The best or nothing.
— MLB (@MLB) April 4, 2021
In 24 plate appearances, Mercedes is hitting .565 with one home run, four runs, and six RBI. Mercedes hasn’t quite lit up the Baseball Savant data, but he crushed a few batted balls on Monday night with an exit velocity of 104.2 mph, 103.6 mph, and 112.2 mph. The one unfortunate piece with Mercedes, he’s a utility-only player in most formats. If you need a bat, he’s worth a shot while he’s smoking hot. I’m buying Mercedes more than Kyle Isbel, but prefer Michael A. Taylor out of the three.
Jazz Chisholm, 2B/SS, Miami Marlins
We know the story with Jazz Chisholm – power/speed combo, but a below-average hit tool. The Diamondbacks traded Chisholm away in the Zac Gallen trade to the Marlins, and Chisholm finished with three home runs and three steals with a .284 batting average in 94 plate appearances at Double-A. Chisholm then made his brief major league debut with two home runs and two steals with a .161 batting average in 62 plate appearances.
Steal 3rd: ☑️
Race home: ☑️
Jazz Chisholm is wreaking havoc on the bases. pic.twitter.com/28xeDjx2dE
— MLB Pipeline (@MLBPipeline) April 3, 2021
In Spring Training, he showed off the power and speed with three home runs and four steals with a .268 batting average. In 15 plate appearances, Chisholm already flashed the power and speed with two steals and a 50% hard-hit rate. Even though Chisholm holds a .167 batting average, he isn’t chasing a ton with a career 26.1% O-Swing% and making above-average zone contact with a career 92.6% Z-Contact%.
As long as he continues to receive full-time playing time, fantasy managers should roster Chisholm in 10-12 team leagues. In 15-team leagues, Chisholm likely isn’t available, but regardless, he’s an exciting player to have on your team with the power/speed combo. Eric Cross mentioned Chisholm in his recent waiver wire article as a player to add.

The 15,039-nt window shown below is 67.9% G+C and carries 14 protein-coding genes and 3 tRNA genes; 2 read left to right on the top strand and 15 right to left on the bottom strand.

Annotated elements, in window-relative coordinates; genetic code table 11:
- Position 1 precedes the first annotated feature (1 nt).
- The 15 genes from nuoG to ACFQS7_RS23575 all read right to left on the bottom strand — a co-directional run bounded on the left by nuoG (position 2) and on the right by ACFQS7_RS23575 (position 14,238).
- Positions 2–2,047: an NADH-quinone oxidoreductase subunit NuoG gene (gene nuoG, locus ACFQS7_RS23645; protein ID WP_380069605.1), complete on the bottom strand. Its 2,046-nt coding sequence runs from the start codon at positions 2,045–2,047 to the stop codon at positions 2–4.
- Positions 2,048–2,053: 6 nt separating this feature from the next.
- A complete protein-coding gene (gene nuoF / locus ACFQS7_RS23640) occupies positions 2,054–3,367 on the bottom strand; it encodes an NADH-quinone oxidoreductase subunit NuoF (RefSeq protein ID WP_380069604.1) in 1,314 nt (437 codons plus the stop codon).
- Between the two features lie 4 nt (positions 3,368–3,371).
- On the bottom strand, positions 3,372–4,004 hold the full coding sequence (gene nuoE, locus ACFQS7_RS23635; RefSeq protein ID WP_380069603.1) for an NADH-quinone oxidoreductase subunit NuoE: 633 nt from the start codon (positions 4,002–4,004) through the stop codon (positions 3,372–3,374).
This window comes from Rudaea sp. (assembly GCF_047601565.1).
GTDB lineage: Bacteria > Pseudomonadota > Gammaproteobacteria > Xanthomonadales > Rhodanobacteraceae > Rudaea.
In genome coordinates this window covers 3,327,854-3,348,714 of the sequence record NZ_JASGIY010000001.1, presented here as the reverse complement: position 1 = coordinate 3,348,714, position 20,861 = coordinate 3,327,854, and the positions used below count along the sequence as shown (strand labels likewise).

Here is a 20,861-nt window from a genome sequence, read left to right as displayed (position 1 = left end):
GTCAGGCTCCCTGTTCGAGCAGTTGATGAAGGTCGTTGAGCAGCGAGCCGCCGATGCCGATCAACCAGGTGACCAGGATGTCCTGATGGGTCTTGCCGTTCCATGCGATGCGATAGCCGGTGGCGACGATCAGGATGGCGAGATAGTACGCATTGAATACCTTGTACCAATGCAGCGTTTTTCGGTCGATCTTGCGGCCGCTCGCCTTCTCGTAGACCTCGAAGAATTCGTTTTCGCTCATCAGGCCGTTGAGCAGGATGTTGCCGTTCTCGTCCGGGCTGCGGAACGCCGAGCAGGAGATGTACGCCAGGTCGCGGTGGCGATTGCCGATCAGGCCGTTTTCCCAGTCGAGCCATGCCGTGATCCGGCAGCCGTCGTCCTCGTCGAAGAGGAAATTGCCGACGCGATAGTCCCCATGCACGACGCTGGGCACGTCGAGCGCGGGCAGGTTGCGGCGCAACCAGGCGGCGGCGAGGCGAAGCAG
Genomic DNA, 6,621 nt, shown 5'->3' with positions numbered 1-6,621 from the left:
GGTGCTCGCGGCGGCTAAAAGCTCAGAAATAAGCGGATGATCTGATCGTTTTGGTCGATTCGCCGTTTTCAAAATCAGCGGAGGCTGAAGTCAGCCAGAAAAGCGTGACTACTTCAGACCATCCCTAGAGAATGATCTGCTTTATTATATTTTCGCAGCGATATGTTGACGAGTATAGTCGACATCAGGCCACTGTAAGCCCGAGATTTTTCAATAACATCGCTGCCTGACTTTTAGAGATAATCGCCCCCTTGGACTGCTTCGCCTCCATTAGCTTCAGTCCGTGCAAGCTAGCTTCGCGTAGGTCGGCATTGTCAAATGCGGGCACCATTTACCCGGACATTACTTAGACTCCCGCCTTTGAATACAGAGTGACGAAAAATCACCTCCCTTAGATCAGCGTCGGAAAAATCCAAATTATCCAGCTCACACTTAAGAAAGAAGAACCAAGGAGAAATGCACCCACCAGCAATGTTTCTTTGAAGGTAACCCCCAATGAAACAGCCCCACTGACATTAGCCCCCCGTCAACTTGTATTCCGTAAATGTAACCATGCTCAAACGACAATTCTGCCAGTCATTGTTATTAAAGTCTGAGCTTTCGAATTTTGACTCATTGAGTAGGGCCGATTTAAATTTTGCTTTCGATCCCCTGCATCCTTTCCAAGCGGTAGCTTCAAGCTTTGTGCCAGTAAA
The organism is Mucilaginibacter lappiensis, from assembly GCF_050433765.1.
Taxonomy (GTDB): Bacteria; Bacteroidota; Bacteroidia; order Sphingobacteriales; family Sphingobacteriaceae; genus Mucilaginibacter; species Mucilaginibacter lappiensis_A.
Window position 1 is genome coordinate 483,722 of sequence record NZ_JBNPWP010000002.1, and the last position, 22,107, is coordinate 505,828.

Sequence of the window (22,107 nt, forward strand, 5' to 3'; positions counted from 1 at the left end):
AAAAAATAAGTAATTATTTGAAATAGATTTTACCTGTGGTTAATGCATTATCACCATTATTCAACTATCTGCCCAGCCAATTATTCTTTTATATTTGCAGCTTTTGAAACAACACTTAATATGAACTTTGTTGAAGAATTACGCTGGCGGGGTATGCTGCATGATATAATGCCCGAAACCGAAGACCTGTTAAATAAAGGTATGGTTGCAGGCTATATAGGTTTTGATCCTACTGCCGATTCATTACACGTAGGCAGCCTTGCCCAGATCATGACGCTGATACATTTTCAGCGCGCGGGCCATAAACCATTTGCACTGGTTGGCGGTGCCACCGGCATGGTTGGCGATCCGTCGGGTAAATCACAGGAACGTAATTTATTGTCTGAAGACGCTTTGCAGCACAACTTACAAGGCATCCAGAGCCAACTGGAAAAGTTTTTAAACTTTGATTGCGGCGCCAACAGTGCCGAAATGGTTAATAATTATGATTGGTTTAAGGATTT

Gavin Lux, 2B, Los Angeles Dodgers
As Michael Scott says in The Office “okay, it’s happening!” Well, it seems that way for Dodgers’ top prospect in Gavin Lux. In 23 plate appearances, Lux boasts a .400 batting average with zero home runs, three runs, three RBI, and one steal. With Mookie Betts and Corey Seager receiving a day off early in the season, the Dodgers slotted in Lux at leadoff and at shortstop, meaning they’re prioritizing his bat in the lineup.
Many have said it, including me, but Lux needs playing time similar to the next guy in Kyle Tucker that finally produced in the shortened 2020 season. Do we buy or sell Lux’s hot start? It’s like the *NSYNC song with a different spelling, buy, buy, buy! Unfortunately, he’s likely unavailable in any sized leagues, but ride the wave and enjoy if he’s on your roster.
Kyle Tucker, OF, Houston Astros
Through three games, Kyle Tucker struggled out of the gate with one home run, two runs, seven RBI, and zero steals with a .176 batting average. Since then, Tucker has hit a home run in three consecutive games to improve his season-long stats with three home runs, four runs, and nine RBI with a .192 batting average. Typically, Tucker provides power and speed with a solid batting average, and we can’t bench him at this point, meaning I’m selling this cold start. Expect Tucker to continue heating up and put up a 20+ home run and 20+ steal season with a decent .250-.260 batting average. Read a deep dive on Kyler Tucker here by fellow FantraxHQ writer Justin Johnson.
Fantrax was one of the fastest-growing fantasy sites of 2020 and we’re not stopping now. With multi-team trades, designated commissioner/league managers, and drag/drop easy click methods, Fantrax is sure to excite the serious fantasy sports fan – sign up now for a free year at Fantrax.com.